Next along the beach is a run of small-scale public restaurants for a couple of hundred metres until you get to the next resort, Issara..
Issara Resort probably appeals more to Thai tastes than it does to farangs.It has a big courtyard/carpark in the middle of the grounds and all the accommodation squeezed down one side, perpendicular to the beach. They have decent rooms with AC and TV, but there is a slightly clinical, whitewashed feel about them. The restaurant is modern and breezy, or bubblegum, depending on your tastes.
The resort is owned by the Anavilla Resort group which also has a place (Tanoke) in Khanom. The Issara (Sichon) Resort webpage is at http://issarabeach.anavilla.com/ or the group page is http://www.anavilla.com
The rates told to me were: Big AC room 1200B with food, 1000B without; smaller AC room 800 with food; 600 without. The fishing hamlet at the mouth of the river is walkable and you can get cheap eats there if you were opting out of the food. Of course, you can also eat at the restaurants in the nearby resorts.
Issara Resort: 075 536 536; mob 086 2666009
Big AC room Smaller AC room Restaurant
The only other option in the area is on the South side of the spit, on what seems to be Hat Hin Ngaam (หาดหินงาม), and is called “Baan Hin Ngaam Bed and Breakfast”. Probably the cheapest option in Sichon, they have bamboo cottages with bathrooms outside for 400B or ones with bathroom inside for 500B. There are also concrete AC huts for 800B. Set in neatly manicured gardens, with a nice restaurant and shady sitting-out area, all the 500Baht-ers have a seaview, but the downside is that there is no sandy beach on this side. That’s not too much of a problem as it’s only about a 200m walk across the neck of the spit to the sandy beach on the North side, but, of course, as a member of the general public you might not get all the umbrella privileges that the northerners do.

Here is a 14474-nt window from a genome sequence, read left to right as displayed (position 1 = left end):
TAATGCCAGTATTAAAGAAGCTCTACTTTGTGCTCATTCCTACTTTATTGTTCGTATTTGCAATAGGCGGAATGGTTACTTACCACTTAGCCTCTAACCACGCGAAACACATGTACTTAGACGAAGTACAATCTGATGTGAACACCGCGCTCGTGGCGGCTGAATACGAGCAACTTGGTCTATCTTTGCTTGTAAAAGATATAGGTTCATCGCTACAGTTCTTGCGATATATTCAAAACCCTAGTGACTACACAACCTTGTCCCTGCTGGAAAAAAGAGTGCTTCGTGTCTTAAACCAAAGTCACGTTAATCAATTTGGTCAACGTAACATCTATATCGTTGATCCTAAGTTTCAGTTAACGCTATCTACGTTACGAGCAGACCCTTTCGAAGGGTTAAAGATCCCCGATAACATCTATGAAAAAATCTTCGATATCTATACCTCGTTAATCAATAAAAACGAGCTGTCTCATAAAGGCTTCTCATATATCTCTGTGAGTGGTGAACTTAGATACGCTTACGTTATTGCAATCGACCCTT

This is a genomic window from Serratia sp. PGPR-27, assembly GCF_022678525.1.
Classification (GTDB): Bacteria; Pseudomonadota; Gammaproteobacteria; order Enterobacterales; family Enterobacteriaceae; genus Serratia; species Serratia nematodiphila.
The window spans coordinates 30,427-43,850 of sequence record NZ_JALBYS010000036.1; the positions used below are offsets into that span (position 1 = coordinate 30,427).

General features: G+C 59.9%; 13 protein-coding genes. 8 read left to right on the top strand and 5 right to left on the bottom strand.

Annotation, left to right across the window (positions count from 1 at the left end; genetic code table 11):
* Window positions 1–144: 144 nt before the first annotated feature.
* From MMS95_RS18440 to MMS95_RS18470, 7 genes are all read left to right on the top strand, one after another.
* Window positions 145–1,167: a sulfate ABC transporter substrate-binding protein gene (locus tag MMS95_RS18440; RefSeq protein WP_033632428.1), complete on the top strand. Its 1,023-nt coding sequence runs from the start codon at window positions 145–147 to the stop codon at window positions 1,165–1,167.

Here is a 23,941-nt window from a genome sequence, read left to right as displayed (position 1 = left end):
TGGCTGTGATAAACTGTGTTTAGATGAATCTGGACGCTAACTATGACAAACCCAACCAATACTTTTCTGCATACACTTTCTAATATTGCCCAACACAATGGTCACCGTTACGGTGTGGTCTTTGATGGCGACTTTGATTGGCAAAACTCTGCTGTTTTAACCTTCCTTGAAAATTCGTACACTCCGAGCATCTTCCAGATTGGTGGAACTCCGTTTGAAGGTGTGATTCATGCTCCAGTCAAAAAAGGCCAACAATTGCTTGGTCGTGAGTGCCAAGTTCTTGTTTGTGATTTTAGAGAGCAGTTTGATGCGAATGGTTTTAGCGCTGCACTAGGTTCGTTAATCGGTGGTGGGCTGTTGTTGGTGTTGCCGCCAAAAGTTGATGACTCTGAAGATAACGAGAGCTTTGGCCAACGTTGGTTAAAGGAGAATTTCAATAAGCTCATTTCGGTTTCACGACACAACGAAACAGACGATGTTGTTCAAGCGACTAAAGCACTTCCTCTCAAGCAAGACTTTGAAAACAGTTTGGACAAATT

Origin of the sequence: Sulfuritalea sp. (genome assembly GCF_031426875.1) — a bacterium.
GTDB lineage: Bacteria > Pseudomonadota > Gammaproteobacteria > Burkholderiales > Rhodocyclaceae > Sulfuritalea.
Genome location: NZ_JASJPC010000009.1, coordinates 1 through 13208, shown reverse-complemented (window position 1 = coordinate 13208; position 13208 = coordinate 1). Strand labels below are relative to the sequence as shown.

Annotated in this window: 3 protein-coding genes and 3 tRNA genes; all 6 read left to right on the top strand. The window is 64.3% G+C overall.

Pics are of the 500B bamboos.
It turns out that Baan Hin Ngaam B&B is also owned by the Anavilla Resort group and the people at the Issara Resort mentioned a price of 300B for a bamboo hut at Baan Hin Ngaam B&B rather than the 400B quoted at the actual place, so there’s some bargaining to be done here. Baan Hin Ngaam B&B 075 536 399 mob 086 2666009 (same mobile number as Issara).
I found some reviews of Sichon accommodation on this real-estate website, which also has some pretty-pictures of the area.
The spit sicks out a couple of hundred metres into the Gulf and has sand on the North side and rocks on the South. The bulbous bit at the end isn’t officiallly open to the public – it is a Government Fisheries Research & Development facility. There are some shrimp-farm tanks there and an ugly concrete jetty on the South side. The guys on the gate there are pretty friendly and will let you have a look around if you want, but there’s really not much to see.